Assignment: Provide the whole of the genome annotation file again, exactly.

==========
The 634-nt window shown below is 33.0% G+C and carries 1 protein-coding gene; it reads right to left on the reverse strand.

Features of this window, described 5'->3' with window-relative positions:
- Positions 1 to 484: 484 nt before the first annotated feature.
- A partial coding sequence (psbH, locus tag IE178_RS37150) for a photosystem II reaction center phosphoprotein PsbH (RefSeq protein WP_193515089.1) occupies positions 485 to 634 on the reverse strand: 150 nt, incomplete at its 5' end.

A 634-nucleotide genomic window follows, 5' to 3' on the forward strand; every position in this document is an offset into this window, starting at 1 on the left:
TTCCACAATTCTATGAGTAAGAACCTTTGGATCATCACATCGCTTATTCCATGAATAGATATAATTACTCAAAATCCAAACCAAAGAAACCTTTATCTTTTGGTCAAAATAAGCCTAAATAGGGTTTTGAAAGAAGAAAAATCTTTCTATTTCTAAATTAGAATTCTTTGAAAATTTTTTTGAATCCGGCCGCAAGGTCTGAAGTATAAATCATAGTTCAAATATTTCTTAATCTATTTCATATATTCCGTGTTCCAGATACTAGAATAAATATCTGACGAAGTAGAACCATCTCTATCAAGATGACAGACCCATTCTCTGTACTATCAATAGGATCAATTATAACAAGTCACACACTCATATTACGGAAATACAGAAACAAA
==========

The 634-nt window shown below is 33.0% G+C and carries 1 protein-coding gene; it reads right to left on the reverse strand.

Features of this window, described 5'->3' with window-relative positions:
- Positions 1 to 484: 484 nt before the first annotated feature.
- A partial coding sequence (psbH, locus tag IE178_RS37150) for a photosystem II reaction center phosphoprotein PsbH (RefSeq protein WP_193515089.1) occupies positions 485 to 634 on the reverse strand: 150 nt, incomplete at its 5' end.

A 634-nucleotide genomic window follows, 5' to 3' on the forward strand; every position in this document is an offset into this window, starting at 1 on the left:
TTCCACAATTCTATGAGTAAGAACCTTTGGATCATCACATCGCTTATTCCATGAATAGATATAATTACTCAAAATCCAAACCAAAGAAACCTTTATCTTTTGGTCAAAATAAGCCTAAATAGGGTTTTGAAAGAAGAAAAATCTTTCTATTTCTAAATTAGAATTCTTTGAAAATTTTTTTGAATCCGGCCGCAAGGTCTGAAGTATAAATCATAGTTCAAATATTTCTTAATCTATTTCATATATTCCGTGTTCCAGATACTAGAATAAATATCTGACGAAGTAGAACCATCTCTATCAAGATGACAGACCCATTCTCTGTACTATCAATAGGATCAATTATAACAAGTCACACACTCATATTACGGAAATACAGAAACAAA